Two Russian nuclear submarines have been patrolling the USA’s East Coast during the recent several days, The New York Times wrote. One of the submarines was detected Tuesday about 200 miles off the US coast, anonymous sources at the Pentagon said.
The whereabouts of the other submarine are not known. The sub was reportedly traveling towards Cuba, whereas other pieces of information say that it was heading north.
Russian submarines have never approached US coasts so close since the end of the Cold War. The above-mentioned submarines are the subs of 971 Project (Akula).
Pentagon officials said that they were not concerned about the appearance of the Russian submarines in the Pacific Ocean. The submarines are traveling in international waters, and Russia has a right to hold naval drills in different parts of the world, they said.
Experts say that US nuclear submarines conduct a lot more of similar missions than Russian, French, British and Chinese submarines altogether, RBC news agency reports.
Project 971 Shchuka-B, ('Shchuka' meaning ‘pike,’ NATO reporting name "Akula"), is a nuclear-powered attack submarine (SSN) first deployed by the Soviet Navy in 1986. The class is sometimes erroneously called the "Bars" class, after one of its members. Note that Akula ("shark") is the Soviet designation of the ballistic missile submarine class designated by NATO as the Typhoon class submarine.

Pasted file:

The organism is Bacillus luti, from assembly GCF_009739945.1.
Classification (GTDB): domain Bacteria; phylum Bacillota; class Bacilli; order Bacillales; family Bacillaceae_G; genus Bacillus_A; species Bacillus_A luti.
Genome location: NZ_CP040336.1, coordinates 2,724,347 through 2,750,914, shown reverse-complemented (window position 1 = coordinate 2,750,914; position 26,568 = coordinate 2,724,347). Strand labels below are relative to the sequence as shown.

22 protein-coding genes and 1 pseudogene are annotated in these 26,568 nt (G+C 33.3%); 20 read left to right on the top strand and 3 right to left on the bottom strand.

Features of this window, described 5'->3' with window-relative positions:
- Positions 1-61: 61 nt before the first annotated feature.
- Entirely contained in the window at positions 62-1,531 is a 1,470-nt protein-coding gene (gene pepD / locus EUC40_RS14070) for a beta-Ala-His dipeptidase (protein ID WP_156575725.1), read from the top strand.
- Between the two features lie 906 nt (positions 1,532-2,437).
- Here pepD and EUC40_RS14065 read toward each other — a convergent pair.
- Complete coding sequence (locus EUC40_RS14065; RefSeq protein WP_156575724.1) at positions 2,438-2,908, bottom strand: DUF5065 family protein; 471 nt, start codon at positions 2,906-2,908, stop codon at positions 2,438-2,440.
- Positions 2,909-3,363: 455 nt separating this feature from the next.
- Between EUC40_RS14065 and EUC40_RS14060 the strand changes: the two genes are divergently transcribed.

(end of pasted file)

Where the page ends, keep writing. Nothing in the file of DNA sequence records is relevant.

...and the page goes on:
There are three sub-classes or flights of Shchuka, consisting of the original seven "Akula I" submarines which were built between 1982 and 1986, five "Improved Akula" submarines were built between 1986 and 1991, and four "Akula II" submarines were built from 1991. This information is disputed, however, as the distinction between the Improved Akula and the Akula II class is debated by authoritative sources. The Russians simply call all of the submarines Schuka-B, regardless of modifications, and it is rumoured that no two are alike.
The Akula incorporates a double hull system composed of an inner pressure hull and an outer "light" hull. This allows more freedom in the design of the exterior hull shape, resulting in a very hydrodynamic submarine compared to western counterparts at the time.
How many angels are there on the tip of the needle? This question is just as pointless as an attempt to find an answer to the question of how many NATO missiles there are in Europe